Reading for Joy

choice joy reading instruction relevant texts Dec 12, 2023

Lit Bits is where I provide brief responses to literacy instruction questions. Teachers submit their questions anonymously, and in response, I create a short video accompanied by a blog post. You can fill out this form and submit any question about any element of literacy, and I might answer it here on the Lit Bits blog and in my video segments on the Elm Tree Education YouTube channel.

Question: How do we hang onto reading for joy and pleasure with the increase of importance in teaching the science of reading protocols?

Note before I get started on answering the question

The science of reading is not a protocol. There is no set of “science of reading protocols.” 

If you read the blog a few weeks ago, I started a three-part series on myths and misconceptions about the science of reading. I highlighted that it's not a protocol, curriculum, methodology, or ideology. It's an interdisciplinary body of research. 

Science doesn't dictate what should happen in classrooms but provides information on how kids best learn to read. There are some extra steps between the research and classroom practice, even if some may make it seem like there’s a direct line between the two. 

Classroom application requires us to consider efficiency, effectiveness, and equity. However, research often occurs in specific settings that may not easily translate to classrooms with various variables.  The practice studied in the research may not be efficient or practical with a whole classroom of students and may lack cultural responsiveness to all the learners in your classroom.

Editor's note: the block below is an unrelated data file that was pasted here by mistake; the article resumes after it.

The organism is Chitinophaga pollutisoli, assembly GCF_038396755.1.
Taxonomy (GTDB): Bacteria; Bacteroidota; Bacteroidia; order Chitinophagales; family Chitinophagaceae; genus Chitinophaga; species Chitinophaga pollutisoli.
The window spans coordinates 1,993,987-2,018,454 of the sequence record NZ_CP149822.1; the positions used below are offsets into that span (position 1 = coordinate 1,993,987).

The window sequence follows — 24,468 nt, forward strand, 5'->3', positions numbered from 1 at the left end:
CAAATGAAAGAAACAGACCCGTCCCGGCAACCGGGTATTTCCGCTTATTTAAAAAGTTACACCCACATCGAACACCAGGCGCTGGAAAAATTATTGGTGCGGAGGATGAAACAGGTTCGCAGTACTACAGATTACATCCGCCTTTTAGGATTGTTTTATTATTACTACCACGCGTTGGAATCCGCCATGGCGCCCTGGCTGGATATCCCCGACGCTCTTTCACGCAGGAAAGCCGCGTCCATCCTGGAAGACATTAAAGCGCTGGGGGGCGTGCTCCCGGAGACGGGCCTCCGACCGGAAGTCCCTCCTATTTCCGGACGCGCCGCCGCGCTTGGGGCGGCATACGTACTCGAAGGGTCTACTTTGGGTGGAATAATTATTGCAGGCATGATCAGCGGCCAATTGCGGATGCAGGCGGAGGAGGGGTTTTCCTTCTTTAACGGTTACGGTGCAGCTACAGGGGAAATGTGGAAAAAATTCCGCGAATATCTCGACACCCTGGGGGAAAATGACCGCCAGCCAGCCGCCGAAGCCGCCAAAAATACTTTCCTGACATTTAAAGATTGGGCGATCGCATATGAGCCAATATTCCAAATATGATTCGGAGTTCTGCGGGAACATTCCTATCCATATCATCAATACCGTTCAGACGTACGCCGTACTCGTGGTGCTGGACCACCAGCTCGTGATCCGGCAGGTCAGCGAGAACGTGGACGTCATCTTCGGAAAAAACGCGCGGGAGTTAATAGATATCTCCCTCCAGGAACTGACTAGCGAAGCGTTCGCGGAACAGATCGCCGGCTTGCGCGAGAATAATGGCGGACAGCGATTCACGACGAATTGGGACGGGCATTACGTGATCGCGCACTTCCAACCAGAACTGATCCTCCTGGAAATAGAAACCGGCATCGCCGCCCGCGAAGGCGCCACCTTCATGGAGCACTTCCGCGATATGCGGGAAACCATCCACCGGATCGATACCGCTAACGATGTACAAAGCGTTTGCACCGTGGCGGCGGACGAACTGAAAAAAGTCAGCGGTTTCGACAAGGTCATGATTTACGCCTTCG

What scholars and researchers say

Many want “evidence-based” practices in the classroom, but the term is losing its significance regarding products. Curriculum companies claim "evidence-based," but we're unsure of the evidence's validity. As I’ve covered before, there's no one-size-fits-all solution in teaching.

Many scholars and researchers say no emphasis should be placed more heavily on one or two areas of reading (like phonemic awareness and phonics) than on another. A balance must happen, and we must remember things like fluency and comprehension. 

“Often the adoption of new programs or reform efforts aimed at a particular piece of the puzzle lead to greater attention to certain abilities, but to diminished attention to other key parts of literacy. Make sure that you aren’t trading more phonics for less fluency work, or more vocabulary for less comprehension. You want to make sure that all components of reading are receiving adequate attention – not going overboard with some and neglecting others.” (Shanahan on Literacy blog, 3/4/23)